I noticed that I can’t tell you exactly who understood what, or who progressed. But I did see energetic, engaged conversation, and there were a variety of strategies shared. I don’t think I would spend more time assessing individual students, but I think it would be worth pushing their understanding further with more of these questions, and also worth the time to shift to a different modality working the same concepts, like a number talk looking at:

2/3 · 9 =

2/5 · 15 =

2/7 · 21 =

2/7 · 5 =

2/14 · 10 =

I noticed that I had just been taking answers from the students, and I never stopped to ask how any of the solutions were related. In using resources like Visual Patterns or Which One Doesn’t Belong? or OpenMiddle questions, you develop a patter that can help highlight the deeper connections. And it takes many, many uses of those formats to develop those ideas. I will definitely be adding “How are the solutions related?” or “Are there any patterns you see in the different solutions?” or something like that to my OpenMiddle patter.

As I mentioned before, sometimes I wonder what concept I am actually working to develop and sometimes that changes. In this case, I wonder if the more general idea is important enough to spend more time on. I am not sure. But I don’t think that’s a problem. I am taking a skill or concept that the students are familiar with, and making some new connections, stretching it a little bit. I added time and day notations so that you realize this is just a warm up, and we do lots of other things in a class period. What gets learned will play out differently for different students. And I think that is perfect. What they all will get is more time practicing mathematical thinking. And that is my number one goal every day.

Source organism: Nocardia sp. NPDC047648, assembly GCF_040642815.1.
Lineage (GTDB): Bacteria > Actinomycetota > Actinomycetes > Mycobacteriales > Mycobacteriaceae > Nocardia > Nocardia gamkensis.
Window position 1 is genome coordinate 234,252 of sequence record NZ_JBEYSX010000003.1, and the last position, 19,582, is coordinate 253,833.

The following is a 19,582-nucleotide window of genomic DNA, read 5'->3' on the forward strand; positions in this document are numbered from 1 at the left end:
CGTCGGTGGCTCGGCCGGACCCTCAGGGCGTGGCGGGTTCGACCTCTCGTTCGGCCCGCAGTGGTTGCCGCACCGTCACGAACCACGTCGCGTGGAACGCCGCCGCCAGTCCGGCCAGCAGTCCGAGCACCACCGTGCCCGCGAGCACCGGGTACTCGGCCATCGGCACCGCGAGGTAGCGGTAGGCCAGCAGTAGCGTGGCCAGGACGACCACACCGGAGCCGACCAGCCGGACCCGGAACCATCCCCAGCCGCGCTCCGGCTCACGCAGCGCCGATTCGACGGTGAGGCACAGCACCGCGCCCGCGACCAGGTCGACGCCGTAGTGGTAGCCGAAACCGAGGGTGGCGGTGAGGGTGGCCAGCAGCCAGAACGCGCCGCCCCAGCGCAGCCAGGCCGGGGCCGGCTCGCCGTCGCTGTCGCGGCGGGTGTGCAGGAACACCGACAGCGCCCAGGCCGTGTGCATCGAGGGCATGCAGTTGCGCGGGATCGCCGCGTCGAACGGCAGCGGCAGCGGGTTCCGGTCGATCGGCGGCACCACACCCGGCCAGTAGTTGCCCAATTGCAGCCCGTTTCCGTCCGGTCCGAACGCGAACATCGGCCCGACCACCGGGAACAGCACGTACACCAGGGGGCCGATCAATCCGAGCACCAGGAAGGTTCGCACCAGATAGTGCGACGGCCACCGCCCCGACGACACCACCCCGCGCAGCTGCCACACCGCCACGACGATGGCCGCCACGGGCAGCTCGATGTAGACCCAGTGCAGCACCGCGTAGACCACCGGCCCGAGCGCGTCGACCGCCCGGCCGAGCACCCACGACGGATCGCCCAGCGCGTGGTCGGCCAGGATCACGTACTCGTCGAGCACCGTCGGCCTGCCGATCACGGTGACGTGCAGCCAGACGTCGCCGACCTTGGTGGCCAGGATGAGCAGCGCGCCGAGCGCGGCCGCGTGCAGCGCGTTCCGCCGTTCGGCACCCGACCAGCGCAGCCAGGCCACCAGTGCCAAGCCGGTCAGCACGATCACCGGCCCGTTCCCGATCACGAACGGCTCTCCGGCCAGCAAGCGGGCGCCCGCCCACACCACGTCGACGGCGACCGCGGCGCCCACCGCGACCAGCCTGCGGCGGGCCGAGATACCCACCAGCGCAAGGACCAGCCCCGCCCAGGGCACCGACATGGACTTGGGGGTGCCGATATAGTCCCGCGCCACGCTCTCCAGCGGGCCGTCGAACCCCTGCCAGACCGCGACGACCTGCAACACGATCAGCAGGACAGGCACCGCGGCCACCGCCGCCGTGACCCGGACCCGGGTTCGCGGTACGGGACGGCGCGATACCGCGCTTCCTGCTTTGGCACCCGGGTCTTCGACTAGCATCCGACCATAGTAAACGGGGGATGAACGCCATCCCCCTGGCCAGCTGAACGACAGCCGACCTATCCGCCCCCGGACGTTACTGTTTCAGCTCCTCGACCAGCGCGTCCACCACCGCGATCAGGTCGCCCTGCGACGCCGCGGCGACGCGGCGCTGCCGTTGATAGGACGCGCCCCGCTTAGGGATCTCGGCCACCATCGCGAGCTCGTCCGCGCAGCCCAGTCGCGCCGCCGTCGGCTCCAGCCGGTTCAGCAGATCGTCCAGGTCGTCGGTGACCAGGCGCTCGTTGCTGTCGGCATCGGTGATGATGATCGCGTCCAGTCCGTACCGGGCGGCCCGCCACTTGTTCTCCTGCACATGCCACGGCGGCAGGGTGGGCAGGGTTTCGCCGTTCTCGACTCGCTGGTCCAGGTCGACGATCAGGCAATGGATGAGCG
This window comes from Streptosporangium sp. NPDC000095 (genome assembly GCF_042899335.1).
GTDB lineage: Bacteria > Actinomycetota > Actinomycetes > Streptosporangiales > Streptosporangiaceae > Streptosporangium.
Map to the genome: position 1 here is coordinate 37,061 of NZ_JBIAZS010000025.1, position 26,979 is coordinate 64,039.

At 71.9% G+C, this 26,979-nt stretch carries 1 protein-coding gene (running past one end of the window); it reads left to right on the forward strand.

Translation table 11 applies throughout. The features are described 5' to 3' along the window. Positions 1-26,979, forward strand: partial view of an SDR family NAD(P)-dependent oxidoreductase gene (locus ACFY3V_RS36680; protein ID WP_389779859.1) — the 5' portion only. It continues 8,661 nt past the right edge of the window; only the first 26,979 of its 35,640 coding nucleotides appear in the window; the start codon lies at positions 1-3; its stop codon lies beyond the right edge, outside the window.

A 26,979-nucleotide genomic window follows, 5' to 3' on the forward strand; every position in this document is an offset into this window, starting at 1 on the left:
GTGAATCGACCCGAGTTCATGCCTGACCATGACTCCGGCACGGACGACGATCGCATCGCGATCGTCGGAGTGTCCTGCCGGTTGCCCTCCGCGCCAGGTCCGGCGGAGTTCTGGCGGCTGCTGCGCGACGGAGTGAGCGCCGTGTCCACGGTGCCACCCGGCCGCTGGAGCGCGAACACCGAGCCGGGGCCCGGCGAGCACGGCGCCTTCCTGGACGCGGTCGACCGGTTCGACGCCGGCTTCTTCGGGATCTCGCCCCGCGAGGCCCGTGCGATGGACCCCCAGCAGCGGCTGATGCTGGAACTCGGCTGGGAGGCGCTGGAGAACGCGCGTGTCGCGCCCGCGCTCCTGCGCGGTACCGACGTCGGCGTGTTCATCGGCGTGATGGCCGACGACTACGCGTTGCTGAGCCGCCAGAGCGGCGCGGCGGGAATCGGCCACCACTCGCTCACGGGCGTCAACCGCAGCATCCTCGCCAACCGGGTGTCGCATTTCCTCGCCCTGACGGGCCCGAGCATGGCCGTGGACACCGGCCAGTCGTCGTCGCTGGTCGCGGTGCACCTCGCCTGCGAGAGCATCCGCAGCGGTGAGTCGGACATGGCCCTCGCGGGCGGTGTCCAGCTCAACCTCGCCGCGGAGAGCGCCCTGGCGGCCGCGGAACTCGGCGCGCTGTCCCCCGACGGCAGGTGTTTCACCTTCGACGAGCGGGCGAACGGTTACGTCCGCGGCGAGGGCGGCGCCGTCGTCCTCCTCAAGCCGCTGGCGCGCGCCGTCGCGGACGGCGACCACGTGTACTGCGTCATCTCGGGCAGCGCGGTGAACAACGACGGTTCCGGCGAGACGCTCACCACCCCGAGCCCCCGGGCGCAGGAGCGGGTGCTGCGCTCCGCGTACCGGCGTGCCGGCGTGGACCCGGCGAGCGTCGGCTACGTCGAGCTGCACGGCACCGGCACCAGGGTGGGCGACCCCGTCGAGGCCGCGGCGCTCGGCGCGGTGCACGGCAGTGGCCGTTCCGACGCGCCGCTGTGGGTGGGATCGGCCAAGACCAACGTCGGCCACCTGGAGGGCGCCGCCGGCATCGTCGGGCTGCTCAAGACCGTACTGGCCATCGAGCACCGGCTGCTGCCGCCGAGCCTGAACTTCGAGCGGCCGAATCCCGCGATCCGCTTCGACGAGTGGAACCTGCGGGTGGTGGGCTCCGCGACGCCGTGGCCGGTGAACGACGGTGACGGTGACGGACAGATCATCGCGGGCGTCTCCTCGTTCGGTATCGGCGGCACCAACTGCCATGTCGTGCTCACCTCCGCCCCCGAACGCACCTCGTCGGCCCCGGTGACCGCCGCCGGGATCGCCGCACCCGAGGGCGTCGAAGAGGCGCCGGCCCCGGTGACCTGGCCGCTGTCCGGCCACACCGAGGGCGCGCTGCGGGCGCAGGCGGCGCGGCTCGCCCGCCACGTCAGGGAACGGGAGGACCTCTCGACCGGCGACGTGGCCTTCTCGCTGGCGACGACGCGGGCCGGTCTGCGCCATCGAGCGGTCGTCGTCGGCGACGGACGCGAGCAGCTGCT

**What did I notice? What do I wonder?**First of all, I notice that the order of the steps was reversed. I started out wondering, running an experiment, and then noticing. Of course, it is not really reversed… notice/wonder/notice/wonder is really a cycle of inquiry; I guess I was just spending time on the other side of the circle. But it reminds me… as I have begun to I ask my students to notice and wonder more often in class, I need to continue the cycle around, and help them to formulate actions inspired by “I wonder” for another round of “I notice.”

While writing this, I noticed that my understanding of the math behind this problem and the levels of understanding that my students might achieve evolved and changed tremendously.

I noticed that I can’t tell you exactly who understood what, or who progressed. But I did see energetic, engaged conversation, and there were a variety of strategies shared. I don’t think I would spend more time assessing individual students, but I think it would be worth pushing their understanding further with more of these questions, and also worth the time to shift to a different modality working the same concepts, like a number talk looking at:

2/3 · 9 =

2/5 · 15 =

2/7 · 21 =

2/7 · 5 =

2/14 · 10 =

I noticed that I had just been taking answers from the students, and I never stopped to ask how any of the solutions were related. In using resources like Visual Patterns or Which One Doesn’t Belong? or OpenMiddle questions, you develop a patter that can help highlight the deeper connections. And it takes many, many uses of those formats to develop those ideas. I will definitely be adding “How are the solutions related?” or “Are there any patterns you see in the different solutions?” or something like that to my OpenMiddle patter.

As I mentioned before, sometimes I wonder what concept I am actually working to develop and sometimes that changes. In this case, I wonder if the more general idea is important enough to spend more time on. I am not sure. But I don’t think that’s a problem. I am taking a skill or concept that the students are familiar with, and making some new connections, stretching it a little bit. I added time and day notations so that you realize this is just a warm up, and we do lots of other things in a class period. What gets learned will play out differently for different students. And I think that is perfect. What they all will get is more time practicing mathematical thinking. And that is my number one goal every day.